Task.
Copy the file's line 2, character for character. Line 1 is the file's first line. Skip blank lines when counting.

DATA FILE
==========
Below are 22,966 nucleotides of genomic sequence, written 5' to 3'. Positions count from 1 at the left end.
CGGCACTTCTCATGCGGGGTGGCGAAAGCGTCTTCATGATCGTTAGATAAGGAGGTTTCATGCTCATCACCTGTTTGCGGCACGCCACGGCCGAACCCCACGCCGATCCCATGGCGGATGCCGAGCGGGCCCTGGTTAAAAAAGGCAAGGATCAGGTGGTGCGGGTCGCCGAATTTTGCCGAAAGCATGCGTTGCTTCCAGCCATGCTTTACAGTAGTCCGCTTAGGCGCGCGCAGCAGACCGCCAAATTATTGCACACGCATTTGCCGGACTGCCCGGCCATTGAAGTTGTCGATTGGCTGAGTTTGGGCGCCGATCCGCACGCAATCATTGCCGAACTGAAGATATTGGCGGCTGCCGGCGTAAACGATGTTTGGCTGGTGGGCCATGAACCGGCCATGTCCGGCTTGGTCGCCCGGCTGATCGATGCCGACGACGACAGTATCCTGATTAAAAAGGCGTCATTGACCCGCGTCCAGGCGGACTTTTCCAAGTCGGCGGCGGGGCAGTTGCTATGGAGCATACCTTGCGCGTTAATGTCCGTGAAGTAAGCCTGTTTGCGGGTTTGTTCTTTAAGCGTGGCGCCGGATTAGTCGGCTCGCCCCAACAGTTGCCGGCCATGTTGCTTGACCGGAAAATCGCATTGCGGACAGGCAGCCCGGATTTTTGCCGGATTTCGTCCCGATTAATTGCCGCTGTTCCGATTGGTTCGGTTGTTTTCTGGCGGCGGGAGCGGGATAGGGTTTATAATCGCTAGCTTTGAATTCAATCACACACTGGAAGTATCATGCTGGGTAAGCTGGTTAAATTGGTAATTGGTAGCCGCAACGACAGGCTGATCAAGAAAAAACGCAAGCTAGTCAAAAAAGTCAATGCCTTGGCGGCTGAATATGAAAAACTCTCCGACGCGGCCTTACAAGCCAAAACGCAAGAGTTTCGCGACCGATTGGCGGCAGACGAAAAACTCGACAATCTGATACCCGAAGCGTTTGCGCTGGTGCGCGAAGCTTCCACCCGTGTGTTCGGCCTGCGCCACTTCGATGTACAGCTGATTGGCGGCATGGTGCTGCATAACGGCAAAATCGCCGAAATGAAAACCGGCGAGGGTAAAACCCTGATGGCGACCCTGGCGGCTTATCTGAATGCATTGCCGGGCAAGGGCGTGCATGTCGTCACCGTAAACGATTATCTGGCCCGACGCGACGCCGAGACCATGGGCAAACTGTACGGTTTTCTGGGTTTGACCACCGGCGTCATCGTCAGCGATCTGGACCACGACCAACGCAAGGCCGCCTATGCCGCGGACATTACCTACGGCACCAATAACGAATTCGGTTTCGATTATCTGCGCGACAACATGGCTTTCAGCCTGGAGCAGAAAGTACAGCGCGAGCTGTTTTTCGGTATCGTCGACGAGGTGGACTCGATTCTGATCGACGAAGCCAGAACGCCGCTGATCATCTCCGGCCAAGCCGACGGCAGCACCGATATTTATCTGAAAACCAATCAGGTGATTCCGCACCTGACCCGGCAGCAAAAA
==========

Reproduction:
CGGCACTTCTCATGCGGGGTGGCGAAAGCGTCTTCATGATCGTTAGATAAGGAGGTTTCATGCTCATCACCTGTTTGCGGCACGCCACGGCCGAACCCCACGCCGATCCCATGGCGGATGCCGAGCGGGCCCTGGTTAAAAAAGGCAAGGATCAGGTGGTGCGGGTCGCCGAATTTTGCCGAAAGCATGCGTTGCTTCCAGCCATGCTTTACAGTAGTCCGCTTAGGCGCGCGCAGCAGACCGCCAAATTATTGCACACGCATTTGCCGGACTGCCCGGCCATTGAAGTTGTCGATTGGCTGAGTTTGGGCGCCGATCCGCACGCAATCATTGCCGAACTGAAGATATTGGCGGCTGCCGGCGTAAACGATGTTTGGCTGGTGGGCCATGAACCGGCCATGTCCGGCTTGGTCGCCCGGCTGATCGATGCCGACGACGACAGTATCCTGATTAAAAAGGCGTCATTGACCCGCGTCCAGGCGGACTTTTCCAAGTCGGCGGCGGGGCAGTTGCTATGGAGCATACCTTGCGCGTTAATGTCCGTGAAGTAAGCCTGTTTGCGGGTTTGTTCTTTAAGCGTGGCGCCGGATTAGTCGGCTCGCCCCAACAGTTGCCGGCCATGTTGCTTGACCGGAAAATCGCATTGCGGACAGGCAGCCCGGATTTTTGCCGGATTTCGTCCCGATTAATTGCCGCTGTTCCGATTGGTTCGGTTGTTTTCTGGCGGCGGGAGCGGGATAGGGTTTATAATCGCTAGCTTTGAATTCAATCACACACTGGAAGTATCATGCTGGGTAAGCTGGTTAAATTGGTAATTGGTAGCCGCAACGACAGGCTGATCAAGAAAAAACGCAAGCTAGTCAAAAAAGTCAATGCCTTGGCGGCTGAATATGAAAAACTCTCCGACGCGGCCTTACAAGCCAAAACGCAAGAGTTTCGCGACCGATTGGCGGCAGACGAAAAACTCGACAATCTGATACCCGAAGCGTTTGCGCTGGTGCGCGAAGCTTCCACCCGTGTGTTCGGCCTGCGCCACTTCGATGTACAGCTGATTGGCGGCATGGTGCTGCATAACGGCAAAATCGCCGAAATGAAAACCGGCGAGGGTAAAACCCTGATGGCGACCCTGGCGGCTTATCTGAATGCATTGCCGGGCAAGGGCGTGCATGTCGTCACCGTAAACGATTATCTGGCCCGACGCGACGCCGAGACCATGGGCAAACTGTACGGTTTTCTGGGTTTGACCACCGGCGTCATCGTCAGCGATCTGGACCACGACCAACGCAAGGCCGCCTATGCCGCGGACATTACCTACGGCACCAATAACGAATTCGGTTTCGATTATCTGCGCGACAACATGGCTTTCAGCCTGGAGCAGAAAGTACAGCGCGAGCTGTTTTTCGGTATCGTCGACGAGGTGGACTCGATTCTGATCGACGAAGCCAGAACGCCGCTGATCATCTCCGGCCAAGCCGACGGCAGCACCGATATTTATCTGAAAACCAATCAGGTGATTCCGCACCTGACCCGGCAGCAAAAA